Tuesday, December 12, 2017

Mike & me

   
     I would never say that I had a favorite reader. There are so many thoughtful voices and faithful followers, I'd hate to have to choose one.
     But Chris Wood is right up there, if only for his regular Facebook posts showing photos of himself, watching the Bears game, enjoying a cigar and an Old Style in his garage—living the life, I tell myself whenever I see him lofting a brew, denied to me by a cruel and vengeful Creator.
     So when he asked if I would tell a story I alluded to, about famed columnist Mike Royko threatening to break my legs, well, I gave it a shot. Then sat on it for a week. It was ... I don't know, nostalgic and slight and not up to my professional standards, such as they are.
    But it's 9 p.m. on a Monday, and nothing better has presented itself. So here it is, at his request. The blame, of course, is entirely mine.

     Tim Weigel invited me to dinner once. 
     I can't remember why. He drank at the Billy Goat, I drank at the Billy Goat, back in the days when you could still smoke in a bar, and we both did. Cigars. I hazily recall the cigars having something to do with our meeting. We asked each other about the cigars we were smoking, struck up a conversation, talked and drank and smoked cigars. 
Tim Weigel
     Now Weigel was a bright and affable man. He had gone to Yale, surprising for a journalist, never mind a TV sports personality. He had also been movie critic Gene Siskel's roommate. 
    Anyway, we chatted, and became friends. I remember him coming over to my apartment in East Lake View to attend a cocktail party, in between the 6 p.m. and 10 p.m. newscasts. I admired the brio of that. 
     He returned the favor, inviting me and my wife to dinner over at his home. The appointed day and hour came, and we drove to Evanston, where Weigel lived. I had his address written on a piece of paper, but was confused when I arrived at the spot where his house should have been.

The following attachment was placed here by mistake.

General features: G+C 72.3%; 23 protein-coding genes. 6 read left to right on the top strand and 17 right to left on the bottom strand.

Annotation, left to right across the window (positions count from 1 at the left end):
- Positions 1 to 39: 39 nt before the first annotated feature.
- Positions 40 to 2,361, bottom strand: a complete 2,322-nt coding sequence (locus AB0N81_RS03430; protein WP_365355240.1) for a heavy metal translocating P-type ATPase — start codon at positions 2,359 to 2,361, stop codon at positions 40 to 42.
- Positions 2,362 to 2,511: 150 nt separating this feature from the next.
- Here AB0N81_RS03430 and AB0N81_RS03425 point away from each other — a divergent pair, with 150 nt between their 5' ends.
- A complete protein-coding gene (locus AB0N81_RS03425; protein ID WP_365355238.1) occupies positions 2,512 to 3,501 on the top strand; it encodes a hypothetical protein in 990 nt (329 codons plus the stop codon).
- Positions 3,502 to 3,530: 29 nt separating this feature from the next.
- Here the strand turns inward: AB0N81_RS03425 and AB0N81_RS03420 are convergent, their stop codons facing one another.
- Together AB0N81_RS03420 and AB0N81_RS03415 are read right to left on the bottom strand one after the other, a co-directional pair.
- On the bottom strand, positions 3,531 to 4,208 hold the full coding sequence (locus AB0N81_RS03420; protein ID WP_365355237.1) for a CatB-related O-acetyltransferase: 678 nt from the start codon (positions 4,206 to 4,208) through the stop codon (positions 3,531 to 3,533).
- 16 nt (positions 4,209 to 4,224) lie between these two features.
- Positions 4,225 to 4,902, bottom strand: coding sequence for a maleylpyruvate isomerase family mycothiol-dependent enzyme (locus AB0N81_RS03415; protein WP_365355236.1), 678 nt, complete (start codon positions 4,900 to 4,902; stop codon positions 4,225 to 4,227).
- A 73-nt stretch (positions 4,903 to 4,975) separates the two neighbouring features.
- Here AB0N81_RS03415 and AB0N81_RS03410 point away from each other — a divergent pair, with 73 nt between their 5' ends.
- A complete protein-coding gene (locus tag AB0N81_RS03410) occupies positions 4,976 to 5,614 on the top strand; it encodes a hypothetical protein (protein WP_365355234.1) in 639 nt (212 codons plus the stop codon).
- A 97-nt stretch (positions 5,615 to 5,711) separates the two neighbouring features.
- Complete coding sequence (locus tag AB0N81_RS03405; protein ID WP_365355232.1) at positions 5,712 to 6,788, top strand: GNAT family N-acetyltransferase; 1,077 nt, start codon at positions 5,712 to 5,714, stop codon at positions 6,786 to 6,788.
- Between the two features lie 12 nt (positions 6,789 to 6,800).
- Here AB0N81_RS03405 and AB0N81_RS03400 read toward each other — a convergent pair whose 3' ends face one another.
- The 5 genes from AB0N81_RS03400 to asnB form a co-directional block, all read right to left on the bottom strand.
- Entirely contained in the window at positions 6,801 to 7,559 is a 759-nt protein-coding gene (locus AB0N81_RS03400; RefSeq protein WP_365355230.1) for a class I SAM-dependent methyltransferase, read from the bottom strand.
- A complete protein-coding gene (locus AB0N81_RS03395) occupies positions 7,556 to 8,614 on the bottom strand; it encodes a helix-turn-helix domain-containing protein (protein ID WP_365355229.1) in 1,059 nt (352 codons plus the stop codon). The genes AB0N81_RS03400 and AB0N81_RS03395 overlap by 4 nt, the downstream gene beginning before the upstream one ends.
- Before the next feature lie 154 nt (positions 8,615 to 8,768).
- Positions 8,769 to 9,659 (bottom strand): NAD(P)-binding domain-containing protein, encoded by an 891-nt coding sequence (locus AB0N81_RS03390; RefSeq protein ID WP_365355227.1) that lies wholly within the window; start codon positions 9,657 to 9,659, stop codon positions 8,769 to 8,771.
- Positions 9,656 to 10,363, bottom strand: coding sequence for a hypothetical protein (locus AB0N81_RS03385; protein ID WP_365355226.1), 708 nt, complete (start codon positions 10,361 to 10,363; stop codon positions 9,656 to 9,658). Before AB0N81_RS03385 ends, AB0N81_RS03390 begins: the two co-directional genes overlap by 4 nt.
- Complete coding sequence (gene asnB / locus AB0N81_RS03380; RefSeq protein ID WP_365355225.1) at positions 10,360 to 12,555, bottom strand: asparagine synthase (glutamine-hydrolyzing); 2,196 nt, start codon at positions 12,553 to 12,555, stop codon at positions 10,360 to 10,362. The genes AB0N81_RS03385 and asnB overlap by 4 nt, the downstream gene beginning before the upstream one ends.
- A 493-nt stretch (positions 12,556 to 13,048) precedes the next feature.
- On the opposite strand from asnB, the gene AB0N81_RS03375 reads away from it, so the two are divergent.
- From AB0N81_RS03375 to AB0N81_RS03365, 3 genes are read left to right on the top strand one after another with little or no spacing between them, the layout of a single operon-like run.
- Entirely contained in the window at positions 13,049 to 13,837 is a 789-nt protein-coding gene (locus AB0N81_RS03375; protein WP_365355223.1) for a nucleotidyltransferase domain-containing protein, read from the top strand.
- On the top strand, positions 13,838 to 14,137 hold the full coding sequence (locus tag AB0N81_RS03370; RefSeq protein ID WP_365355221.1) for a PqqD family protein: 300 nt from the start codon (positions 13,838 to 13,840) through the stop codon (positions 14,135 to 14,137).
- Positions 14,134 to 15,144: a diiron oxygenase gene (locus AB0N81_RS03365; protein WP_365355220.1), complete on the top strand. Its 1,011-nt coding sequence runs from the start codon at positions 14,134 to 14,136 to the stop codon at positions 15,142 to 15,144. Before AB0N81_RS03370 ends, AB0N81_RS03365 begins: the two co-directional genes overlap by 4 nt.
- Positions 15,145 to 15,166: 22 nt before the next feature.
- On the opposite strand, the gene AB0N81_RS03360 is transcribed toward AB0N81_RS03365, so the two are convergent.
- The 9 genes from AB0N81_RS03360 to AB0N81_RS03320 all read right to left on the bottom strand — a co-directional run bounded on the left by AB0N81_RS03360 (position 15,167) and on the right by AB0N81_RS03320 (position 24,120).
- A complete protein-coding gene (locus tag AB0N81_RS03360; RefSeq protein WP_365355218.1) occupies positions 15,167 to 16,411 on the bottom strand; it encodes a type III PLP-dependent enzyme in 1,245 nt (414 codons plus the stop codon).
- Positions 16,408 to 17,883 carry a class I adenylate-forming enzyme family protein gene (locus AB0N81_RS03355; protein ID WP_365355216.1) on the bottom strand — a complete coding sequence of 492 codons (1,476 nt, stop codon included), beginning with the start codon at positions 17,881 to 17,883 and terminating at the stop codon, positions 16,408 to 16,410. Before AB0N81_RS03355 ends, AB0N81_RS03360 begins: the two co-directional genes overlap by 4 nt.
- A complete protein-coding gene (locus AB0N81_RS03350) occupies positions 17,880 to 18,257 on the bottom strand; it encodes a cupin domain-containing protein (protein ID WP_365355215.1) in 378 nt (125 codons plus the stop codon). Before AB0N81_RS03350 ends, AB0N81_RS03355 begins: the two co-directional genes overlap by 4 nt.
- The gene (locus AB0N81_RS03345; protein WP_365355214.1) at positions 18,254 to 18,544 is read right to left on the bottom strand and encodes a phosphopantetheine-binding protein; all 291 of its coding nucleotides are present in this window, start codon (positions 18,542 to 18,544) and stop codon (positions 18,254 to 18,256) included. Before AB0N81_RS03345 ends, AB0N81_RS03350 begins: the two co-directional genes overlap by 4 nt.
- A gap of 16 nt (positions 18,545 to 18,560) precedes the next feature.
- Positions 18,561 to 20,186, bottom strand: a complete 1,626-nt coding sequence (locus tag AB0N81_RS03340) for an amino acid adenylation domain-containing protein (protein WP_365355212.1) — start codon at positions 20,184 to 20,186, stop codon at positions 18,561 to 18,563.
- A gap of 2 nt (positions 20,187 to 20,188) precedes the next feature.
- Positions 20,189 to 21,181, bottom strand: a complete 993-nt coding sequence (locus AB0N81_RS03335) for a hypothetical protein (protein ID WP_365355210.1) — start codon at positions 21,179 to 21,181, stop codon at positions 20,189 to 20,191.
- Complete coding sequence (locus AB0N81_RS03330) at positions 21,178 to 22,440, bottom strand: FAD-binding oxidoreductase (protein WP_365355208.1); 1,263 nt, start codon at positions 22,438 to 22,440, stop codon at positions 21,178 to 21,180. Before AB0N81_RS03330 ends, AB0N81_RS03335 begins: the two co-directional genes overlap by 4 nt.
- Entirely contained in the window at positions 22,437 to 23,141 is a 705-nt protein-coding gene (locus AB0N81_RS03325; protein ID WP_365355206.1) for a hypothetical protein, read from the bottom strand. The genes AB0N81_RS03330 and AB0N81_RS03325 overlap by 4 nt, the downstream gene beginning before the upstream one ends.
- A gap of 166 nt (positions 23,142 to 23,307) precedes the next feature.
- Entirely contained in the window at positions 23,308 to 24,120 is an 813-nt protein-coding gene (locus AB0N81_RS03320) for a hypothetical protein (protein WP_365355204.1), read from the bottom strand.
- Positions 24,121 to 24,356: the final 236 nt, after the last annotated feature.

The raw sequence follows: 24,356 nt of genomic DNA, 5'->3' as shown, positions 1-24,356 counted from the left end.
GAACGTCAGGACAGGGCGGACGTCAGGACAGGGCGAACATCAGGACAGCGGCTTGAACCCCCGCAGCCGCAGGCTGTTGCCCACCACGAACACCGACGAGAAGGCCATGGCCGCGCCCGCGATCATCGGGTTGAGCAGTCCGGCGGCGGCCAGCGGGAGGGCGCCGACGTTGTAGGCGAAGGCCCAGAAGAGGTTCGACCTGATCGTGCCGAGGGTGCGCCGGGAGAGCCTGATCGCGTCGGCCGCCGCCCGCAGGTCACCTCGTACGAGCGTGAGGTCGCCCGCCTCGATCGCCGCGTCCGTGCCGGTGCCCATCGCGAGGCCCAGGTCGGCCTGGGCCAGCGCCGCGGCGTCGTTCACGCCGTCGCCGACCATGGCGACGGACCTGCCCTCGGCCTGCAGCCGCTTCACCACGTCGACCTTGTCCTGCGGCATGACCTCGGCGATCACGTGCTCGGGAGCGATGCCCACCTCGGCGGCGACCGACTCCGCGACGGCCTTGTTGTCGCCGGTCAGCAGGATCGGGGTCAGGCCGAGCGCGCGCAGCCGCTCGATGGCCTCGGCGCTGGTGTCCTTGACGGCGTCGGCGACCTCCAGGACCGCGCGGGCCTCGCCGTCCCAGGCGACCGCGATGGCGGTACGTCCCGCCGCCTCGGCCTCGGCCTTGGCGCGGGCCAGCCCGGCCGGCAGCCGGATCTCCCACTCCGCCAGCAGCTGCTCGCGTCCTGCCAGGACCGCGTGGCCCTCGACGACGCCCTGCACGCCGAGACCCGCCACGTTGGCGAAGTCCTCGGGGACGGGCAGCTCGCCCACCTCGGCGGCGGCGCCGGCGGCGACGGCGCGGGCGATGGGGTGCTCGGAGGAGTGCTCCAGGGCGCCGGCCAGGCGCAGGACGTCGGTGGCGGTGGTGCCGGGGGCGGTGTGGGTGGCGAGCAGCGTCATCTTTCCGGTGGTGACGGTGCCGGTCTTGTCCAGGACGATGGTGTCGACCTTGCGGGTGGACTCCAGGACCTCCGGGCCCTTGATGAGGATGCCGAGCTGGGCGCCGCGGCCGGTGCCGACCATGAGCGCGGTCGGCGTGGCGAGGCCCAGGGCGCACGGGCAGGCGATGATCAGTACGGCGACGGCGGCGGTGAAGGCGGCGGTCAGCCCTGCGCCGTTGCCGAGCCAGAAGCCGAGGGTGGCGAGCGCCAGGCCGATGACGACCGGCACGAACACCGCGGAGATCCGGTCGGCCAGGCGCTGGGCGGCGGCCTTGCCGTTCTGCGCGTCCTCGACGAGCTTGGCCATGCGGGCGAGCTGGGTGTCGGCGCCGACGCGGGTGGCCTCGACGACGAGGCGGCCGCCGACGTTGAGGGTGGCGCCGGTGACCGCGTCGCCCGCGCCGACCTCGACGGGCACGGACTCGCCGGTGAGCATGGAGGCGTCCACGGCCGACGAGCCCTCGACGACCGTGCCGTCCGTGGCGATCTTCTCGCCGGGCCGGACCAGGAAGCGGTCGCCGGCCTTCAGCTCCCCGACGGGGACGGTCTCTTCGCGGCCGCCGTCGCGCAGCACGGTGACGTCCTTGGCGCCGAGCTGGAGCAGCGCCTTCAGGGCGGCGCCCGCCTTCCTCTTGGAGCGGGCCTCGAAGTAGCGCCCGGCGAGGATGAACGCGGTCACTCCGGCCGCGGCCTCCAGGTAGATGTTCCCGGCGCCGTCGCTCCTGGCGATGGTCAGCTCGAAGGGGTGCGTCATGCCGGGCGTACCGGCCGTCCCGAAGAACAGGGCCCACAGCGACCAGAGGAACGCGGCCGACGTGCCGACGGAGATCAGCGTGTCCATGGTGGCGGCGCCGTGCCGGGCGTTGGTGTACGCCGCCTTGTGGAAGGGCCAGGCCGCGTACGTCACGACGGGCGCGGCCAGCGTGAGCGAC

Across the street was an enormous baronial mansion. That couldn't be it. Tim read the sports on TV. He wore loud jackets. On the other side of the street, more modest homes. But none the right address. I gazed at the address in my hand, puzzled. 
      This was in the early 1990s. Before children. Before GPS on cell phones. It had to be summer, because there was a man across the street, mowing his lawn. I approached him. Did Tim Weigel live around here? I asked.
    Sure. He pointed at the baronial mansion. 
Mike Royko
    Oh. Right. Television. Sports. I can be so naive sometimes. 
     We were greeted at the massive door, and the evening melted away from there. I seem to remember a wife, a radio personality of some sort. Tim had a EuroCave in his dining room—a special refrigerator for wine—that impressed me. We made use of it. 
     At one point Tim asked me about a certain former colleague of mine who had gone to work for Mike Royko, the top columnist in the city, then and forevermore. The colleague, well, I had better draw the veil here. I gave my opinion, which was not kind. 
     The conversation would have dissolved into memory but, unbeknownst to me, Tim had hired one of the Billy Goat's part-time bartenders as a bottle washer and general lackey back in his kitchen—an expansive, near-industrial kitchen, I seem to recall—and the bottle washer/lackey overheard that part of the conversation, which I discovered Monday, when the phone in my office rang.
     It was Royko's employee. Not happy about my unkind assessment. I'd relate the direct language but, after 25 years, the specifics are lost. What is not is the sense that I had stuck my arm into a cage and it was now being chewed on.